Is there any way to control / guarantee the architecture (32bit vs 64bit) when building a pyinstaller executable?
I migrated from py2exe to pyinstaller because of the lack of 64bit support along with a host of small things that I am having a hard time looking past. So on that note, I would prefer not to go back to it. I have developed two applications using Python 2.7 64bit and am having performance issues when running on them 32 bit machines.
The first is a simple wxPython GUI (version 2.9) and connects to a windows DLL file for a USB driver. This one seems pretty "safe" to run as 32 bit because there are no modules which are 64bit only. However this application when running on 32bit Windows XP has horrible performance issues when talking to the USB device.
The second application is much larger and I have not attempted to build and run yet because of the fear of architecture issues. This application has a number 64bit only modules (psycopg2 for one) used in it. I would like to stay away from trying to build this if it impossible to run as a 32bit executable.
I feel that this might be possible (if the modules have 32bit support) by running the build.py with Python forced in 32bit mode. Does this make any sense?
I had several breakthroughs on the first program I was building. It turns out the performance issues was solely based on the speed of the two machines. My dev machine had enough power to poll the USB device fast enough and the much slower test platform (Windows XP) did not.
I fixed this issue by modifying the way I polled the USB port. Now that this was fixed, I could run the exe on both systems. A new problem had come up when trying to build the executable as a single file. When running pyinstaller's Build.py, it pulls in all of the required DLL's the app needs to run. This seemed to work great at first, but when I tried to run the single exe that I built on Windows 7 64bit, it would not run on Windows XP because the USB dongle's DLL was not recognized as a valid DLL.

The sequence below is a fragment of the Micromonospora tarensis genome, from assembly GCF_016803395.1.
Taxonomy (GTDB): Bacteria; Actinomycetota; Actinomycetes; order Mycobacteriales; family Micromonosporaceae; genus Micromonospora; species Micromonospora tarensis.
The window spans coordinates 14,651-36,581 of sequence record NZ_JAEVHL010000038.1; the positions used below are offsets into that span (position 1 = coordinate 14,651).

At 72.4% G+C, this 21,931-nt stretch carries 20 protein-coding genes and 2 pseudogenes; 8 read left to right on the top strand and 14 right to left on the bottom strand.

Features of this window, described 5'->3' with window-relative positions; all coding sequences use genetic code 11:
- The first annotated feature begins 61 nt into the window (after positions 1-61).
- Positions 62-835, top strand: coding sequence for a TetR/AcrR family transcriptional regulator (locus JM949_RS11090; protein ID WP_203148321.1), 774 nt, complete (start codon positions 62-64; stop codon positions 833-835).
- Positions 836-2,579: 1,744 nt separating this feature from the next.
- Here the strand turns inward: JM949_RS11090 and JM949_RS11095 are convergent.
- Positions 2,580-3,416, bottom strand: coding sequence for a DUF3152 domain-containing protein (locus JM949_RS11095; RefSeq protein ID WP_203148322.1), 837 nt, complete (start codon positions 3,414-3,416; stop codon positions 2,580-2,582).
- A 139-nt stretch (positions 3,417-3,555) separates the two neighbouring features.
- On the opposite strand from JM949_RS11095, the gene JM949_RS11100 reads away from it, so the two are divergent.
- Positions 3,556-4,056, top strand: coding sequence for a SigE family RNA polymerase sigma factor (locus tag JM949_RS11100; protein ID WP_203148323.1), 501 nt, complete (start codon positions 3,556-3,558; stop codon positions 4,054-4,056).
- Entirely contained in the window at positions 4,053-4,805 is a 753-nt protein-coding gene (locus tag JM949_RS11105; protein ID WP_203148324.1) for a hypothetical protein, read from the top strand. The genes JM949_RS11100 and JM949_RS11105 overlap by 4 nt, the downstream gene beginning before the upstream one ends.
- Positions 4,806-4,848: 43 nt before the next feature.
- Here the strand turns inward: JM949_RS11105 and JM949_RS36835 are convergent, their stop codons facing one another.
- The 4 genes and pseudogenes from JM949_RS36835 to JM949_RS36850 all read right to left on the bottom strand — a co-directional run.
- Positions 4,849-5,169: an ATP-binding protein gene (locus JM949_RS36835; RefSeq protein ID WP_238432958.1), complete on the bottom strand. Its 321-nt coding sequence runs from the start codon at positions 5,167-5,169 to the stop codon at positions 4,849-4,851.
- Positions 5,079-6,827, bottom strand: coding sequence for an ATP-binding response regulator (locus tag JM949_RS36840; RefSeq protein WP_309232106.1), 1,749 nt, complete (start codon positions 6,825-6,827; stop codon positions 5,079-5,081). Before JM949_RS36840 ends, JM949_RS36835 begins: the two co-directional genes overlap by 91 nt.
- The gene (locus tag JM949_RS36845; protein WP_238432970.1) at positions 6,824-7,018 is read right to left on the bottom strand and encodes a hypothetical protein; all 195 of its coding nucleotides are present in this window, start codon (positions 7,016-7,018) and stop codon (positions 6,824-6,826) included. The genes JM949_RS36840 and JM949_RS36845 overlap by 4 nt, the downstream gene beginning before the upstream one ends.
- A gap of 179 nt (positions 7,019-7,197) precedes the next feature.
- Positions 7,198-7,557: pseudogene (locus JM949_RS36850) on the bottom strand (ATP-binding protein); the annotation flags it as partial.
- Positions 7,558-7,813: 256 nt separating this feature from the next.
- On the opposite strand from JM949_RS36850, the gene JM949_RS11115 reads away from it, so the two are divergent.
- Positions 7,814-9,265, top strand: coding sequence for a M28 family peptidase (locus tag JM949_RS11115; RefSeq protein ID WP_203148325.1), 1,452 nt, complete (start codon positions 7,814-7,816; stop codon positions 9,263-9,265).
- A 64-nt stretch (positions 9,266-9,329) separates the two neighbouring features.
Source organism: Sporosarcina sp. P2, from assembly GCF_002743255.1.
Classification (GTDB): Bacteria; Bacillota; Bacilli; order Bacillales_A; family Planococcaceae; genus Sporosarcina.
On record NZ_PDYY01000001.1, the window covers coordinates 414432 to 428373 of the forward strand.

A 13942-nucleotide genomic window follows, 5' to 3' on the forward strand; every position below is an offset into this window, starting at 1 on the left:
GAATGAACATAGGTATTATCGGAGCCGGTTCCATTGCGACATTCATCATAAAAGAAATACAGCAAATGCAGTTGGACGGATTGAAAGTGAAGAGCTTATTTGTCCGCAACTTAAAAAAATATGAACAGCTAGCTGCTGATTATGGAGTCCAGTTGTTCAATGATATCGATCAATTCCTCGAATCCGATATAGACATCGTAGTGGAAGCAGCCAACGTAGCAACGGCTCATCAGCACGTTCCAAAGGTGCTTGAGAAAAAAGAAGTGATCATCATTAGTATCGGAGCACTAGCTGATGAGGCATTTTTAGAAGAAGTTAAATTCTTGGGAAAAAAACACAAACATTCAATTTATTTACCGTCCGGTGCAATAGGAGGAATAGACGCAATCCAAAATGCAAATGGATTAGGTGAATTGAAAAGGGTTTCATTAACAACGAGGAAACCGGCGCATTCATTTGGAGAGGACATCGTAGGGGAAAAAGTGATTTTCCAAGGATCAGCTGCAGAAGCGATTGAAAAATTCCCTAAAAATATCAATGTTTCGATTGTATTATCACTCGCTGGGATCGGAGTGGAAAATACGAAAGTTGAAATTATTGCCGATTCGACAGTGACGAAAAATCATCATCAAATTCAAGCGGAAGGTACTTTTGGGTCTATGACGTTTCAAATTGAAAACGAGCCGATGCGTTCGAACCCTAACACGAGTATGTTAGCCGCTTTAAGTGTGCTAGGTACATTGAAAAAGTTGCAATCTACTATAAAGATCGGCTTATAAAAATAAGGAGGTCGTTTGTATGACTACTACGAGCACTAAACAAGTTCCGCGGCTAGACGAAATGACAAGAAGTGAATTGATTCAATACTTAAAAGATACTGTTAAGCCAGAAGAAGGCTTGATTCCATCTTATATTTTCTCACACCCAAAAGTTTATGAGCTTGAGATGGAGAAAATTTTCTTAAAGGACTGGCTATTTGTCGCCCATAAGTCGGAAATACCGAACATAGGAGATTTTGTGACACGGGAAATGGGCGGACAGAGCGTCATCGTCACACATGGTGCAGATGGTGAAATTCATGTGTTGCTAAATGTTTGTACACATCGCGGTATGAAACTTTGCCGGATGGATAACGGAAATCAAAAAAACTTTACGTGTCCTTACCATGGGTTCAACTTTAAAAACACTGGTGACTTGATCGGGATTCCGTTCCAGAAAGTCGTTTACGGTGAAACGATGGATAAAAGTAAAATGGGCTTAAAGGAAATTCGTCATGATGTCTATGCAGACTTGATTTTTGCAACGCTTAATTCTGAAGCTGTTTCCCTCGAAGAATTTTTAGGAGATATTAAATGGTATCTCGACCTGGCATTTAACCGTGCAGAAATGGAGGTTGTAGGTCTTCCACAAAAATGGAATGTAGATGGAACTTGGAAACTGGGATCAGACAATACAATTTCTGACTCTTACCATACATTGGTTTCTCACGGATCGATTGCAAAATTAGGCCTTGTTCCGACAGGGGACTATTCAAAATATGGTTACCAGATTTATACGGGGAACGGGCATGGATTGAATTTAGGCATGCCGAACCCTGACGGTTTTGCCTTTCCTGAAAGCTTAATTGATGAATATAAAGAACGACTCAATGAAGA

In order to get the single exe to run on both systems, I first tried to remove the DLL from the .spec file (which appears to be a python script). It was convenient because I was able to modify the list of includes prior to the build command with ordinary python list modifiers. My hope was that if the DLL was not found in the exe's temp directory it would find it on the system PATH. While this approach might work, I could not get it to run without throwing lots of errors.
My second attempt was to build the application on the Windows XP machine (leaving the DLL embedded) in hope that the Win XP DLL would work in Windows 7. Success! This configuration works well; however I do strongly believe that this not the best solution as it depends solely on the older DLL running on a newer OS.